“In his excellent book . . . veteran air and space historian, J. D. Hunley argues that it’s wrong because there is no such thing as rocket science. His effort is the most comprehensive general history of the growth of American rocketry we’re likely to see. Hunley’s book is very valuable to those who currently work in rocket development because it allows them to understand the past and perform more effectively in the future. The Development of Propulsion Technology made me proud to be an engineer.”—Air and Space Power Journal
(Capt. Brent D. Ziarnick, USAFR Air and Space Power Journal 2013-03-22)

About the Author

J. D. HUNLEY’s career as a historian has focused on the history of aerospace technology. He was named a Ramsey Fellow at the National Air and Space Museum for 2001–2002 after serving in history programs for both NASA and the U.S. Air Force. He holds a Ph.D. from the University of Virginia. Now semiretired, he continues to write about the history of America’s space program.

More About the Author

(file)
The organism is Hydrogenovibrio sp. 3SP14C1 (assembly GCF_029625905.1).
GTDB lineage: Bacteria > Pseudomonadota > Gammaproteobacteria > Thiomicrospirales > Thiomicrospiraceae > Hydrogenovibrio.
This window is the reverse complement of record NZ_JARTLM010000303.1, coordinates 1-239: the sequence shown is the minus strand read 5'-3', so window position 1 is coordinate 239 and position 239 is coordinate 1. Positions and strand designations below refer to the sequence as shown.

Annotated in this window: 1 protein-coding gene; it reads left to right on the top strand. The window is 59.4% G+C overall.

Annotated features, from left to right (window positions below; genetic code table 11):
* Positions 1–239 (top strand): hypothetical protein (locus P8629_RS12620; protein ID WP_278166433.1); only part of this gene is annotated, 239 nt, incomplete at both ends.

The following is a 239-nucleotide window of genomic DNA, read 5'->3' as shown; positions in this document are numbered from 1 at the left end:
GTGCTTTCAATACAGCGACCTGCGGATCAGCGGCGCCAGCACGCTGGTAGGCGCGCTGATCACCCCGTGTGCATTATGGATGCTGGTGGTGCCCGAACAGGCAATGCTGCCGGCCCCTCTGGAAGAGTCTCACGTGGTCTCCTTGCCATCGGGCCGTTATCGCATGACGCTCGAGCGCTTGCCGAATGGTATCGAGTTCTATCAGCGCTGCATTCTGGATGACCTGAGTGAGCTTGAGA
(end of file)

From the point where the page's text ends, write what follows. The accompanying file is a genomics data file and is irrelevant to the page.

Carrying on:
J.D. Hunley, known to his friends as Dill, was chief historian for NASA Dryden Flight Research Center before his retirement in 2001. A Ramsey Fellow at the Smithsonian National Air and Space Museum in 2001-2002, he has written widely about German history, the life and thought of Friedrich Engels, and aerospace history. Among other prizes, he was the winner of the 2006 History Manuscript Award from the American Institute of Aeronautics and Astronautics for what became "The Development of Propulsion Technology for U.S. Space-Launch Vehicles, 1926-1991," published by Texas A&M University Press and now available as an e-book at http://books.google.com/ebooks?as_brr=5&q=J.+D.+Hunley&as_sub=. He received the American Institute of Aeronautics and Astronautics 2010 Gardner-Lasser Aerospace History Literature Award for his two volume set: "Preludes To U.S. Space-Launch Vehicle Technology: Goddard Rockets to Minutemen III" and "U. S. Space-Launch Vehicle Technology: Viking to Space Shuttle," published by the University Press of Florida.